Five things to look out for in the economy this week

Hints of increasing interest rates, the unexpected fall of the dollar and its effect on Brexit negotiations, as well as the future of Germany's government are all crucial factors to be aware of

Hamish McRae
Sunday 28 January 2018 17:24
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The expectation is that at best Angela Merkel will not be head of a secure government until Easter
The expectation is that at best Angela Merkel will not be head of a secure government until Easter

Now that the noise from Davos is passed, there is some time to think more strategically about the year ahead. So here are five issues that will determine how the world economy fares, issues that we will learn more about over the next couple of weeks. They are not new issues at all, but they are all the more important for that.

For a start, we will get a feeling for how quickly will world interest rates rise, with the next meeting of the Federal Reserve Board this week. US rates are likely to pull up global rates, with the talk now that there might be three increases in the UK and at least one in Europe. Look out for hints of a March increase on Wednesday, which if it happens will be extremely important for the dollar.

The fall in the dollar has been one of the unexpected features of the past few weeks and the administration seems ambivalent about it. Donald Trump seems to welcome it, while Treasury Secretary Steven Mnuchin seems more concerned. Since all governments, at least in democracies, have very little control over exchange rates, you could say that it doesn’t matter much what members of the administration think. But if a weaker dollar pushes inflation up, the Fed has to respond. The reasonable strength of the US economy gives it headroom to do so.

The combination of a weaker dollar and the slightly more positive tone from the Brexit negotiations has led to a surge in the sterling/dollar rate. A couple of weeks back I was wondering about sterling reaching $1.40. Now a pound at $1.50 is in sight, which raises a question about the usefulness of economic forecasting. I may have missed it, but I cannot find any forecaster that predicted this a year ago. Most expected further sterling weakness, and some are still warning of a decline soon. (Against the Euro the recovery of sterling is much less marked.) But if you look at what people do rather than what they say, the hedge funds have now built up a huge long position on sterling – they are betting that it will rise further. This could set the tone for the spring and summer, especially if the stronger UK economy makes room for a rise in rates in February. For what it is worth, I think growth this year will turn out around 2 per cent and that last year’s 1.8 per cent will be revised up. At any rate the restarting of Brexit negotiations this week will give a feeling as to whether the bullish bets on sterling are right.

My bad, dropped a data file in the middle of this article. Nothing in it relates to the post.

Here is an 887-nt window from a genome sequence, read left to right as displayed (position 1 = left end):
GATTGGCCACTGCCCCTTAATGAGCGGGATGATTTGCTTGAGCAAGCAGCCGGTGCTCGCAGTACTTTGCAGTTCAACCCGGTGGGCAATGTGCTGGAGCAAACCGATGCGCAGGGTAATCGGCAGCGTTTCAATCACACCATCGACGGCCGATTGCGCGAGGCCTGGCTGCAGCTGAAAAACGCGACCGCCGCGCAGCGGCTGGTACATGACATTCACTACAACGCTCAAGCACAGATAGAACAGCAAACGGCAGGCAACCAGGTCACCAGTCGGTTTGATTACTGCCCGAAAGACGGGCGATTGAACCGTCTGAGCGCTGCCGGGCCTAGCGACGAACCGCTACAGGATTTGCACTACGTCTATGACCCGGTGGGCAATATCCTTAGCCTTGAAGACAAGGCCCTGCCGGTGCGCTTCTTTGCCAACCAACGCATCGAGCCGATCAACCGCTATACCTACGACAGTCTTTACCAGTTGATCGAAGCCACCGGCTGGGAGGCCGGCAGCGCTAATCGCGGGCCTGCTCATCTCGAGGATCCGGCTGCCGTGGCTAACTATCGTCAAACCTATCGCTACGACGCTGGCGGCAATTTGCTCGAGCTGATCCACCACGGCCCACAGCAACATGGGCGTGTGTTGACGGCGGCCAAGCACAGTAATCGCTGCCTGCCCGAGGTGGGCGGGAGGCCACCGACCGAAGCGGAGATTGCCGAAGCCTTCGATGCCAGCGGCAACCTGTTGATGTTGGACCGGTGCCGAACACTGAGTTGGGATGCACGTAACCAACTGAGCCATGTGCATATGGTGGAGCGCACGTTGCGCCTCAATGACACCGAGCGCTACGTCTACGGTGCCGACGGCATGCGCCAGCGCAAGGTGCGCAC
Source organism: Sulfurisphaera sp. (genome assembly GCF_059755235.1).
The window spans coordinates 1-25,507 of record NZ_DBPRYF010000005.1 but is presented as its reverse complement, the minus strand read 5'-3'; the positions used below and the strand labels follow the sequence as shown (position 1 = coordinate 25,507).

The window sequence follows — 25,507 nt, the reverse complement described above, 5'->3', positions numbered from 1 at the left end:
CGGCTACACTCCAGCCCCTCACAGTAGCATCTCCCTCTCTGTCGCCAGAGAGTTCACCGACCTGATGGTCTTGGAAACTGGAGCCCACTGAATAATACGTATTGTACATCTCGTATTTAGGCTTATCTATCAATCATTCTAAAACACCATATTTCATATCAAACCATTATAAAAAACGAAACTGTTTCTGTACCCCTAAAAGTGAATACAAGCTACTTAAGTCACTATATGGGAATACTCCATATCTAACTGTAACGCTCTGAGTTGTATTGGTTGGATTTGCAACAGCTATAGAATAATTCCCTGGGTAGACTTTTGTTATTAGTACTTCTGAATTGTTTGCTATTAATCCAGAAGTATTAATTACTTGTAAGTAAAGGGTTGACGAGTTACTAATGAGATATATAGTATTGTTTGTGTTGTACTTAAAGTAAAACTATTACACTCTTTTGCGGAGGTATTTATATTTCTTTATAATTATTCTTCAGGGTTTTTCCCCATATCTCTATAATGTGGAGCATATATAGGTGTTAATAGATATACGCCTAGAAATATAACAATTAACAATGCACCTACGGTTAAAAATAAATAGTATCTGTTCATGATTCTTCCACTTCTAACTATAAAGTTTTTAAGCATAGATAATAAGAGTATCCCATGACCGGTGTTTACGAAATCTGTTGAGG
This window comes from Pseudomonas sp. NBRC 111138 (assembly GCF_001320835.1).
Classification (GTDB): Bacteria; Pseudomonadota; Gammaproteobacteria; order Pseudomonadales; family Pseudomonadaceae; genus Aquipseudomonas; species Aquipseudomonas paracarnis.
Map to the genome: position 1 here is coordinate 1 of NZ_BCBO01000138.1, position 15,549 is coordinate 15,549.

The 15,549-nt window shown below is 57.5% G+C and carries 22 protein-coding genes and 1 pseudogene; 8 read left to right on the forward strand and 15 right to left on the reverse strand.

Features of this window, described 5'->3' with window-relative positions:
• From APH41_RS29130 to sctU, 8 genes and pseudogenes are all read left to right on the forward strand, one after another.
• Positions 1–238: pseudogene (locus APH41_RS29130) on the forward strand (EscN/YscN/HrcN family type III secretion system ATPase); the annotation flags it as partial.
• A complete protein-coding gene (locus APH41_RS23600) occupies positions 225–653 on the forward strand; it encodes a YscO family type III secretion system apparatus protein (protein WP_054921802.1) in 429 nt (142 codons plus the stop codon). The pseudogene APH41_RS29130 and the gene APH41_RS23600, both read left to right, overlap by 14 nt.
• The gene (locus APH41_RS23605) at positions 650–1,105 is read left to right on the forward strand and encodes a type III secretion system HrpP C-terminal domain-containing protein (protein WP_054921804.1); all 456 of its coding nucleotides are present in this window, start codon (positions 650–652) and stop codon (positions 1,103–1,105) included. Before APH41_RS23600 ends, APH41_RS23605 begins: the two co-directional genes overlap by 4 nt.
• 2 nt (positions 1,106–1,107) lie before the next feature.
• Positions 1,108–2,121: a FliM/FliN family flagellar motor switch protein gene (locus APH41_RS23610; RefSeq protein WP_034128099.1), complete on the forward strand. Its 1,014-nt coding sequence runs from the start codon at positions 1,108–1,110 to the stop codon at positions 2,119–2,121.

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The other theme that will run through the spring will be what happens in Germany. It has a caretaker government and, despite the resumption of talks on forming a coalition with the Social Democrats, the expectation is that at best Angela Merkel will not be head of a secure government until Easter. So in the coming weeks expect more and more speculation on what happens after she goes. There is the narrow question as to who might lead the Christian Democrats, but there is also the broader one as to what sort of government Germany will have in, say, five years’ time.

The other issue is the shadow from the booming markets. I was at a City dinner a few days ago and asked the gathering whether they thought a sharp fall in asset prices would be the thing that ended the present economic growth phase of the cycle. Half put up their hands. Of course a fall in asset prices need not necessarily to a recession, but we all know that equity markets cannot boom forever. We know too that the turning point for bond markets is almost certainly past. This is the sweet spot of the economic cycle with good growth but not yet too much inflation. The question is: how long can this happy equilibrium last? I think a while yet, but am looking for cracks in the coming months.

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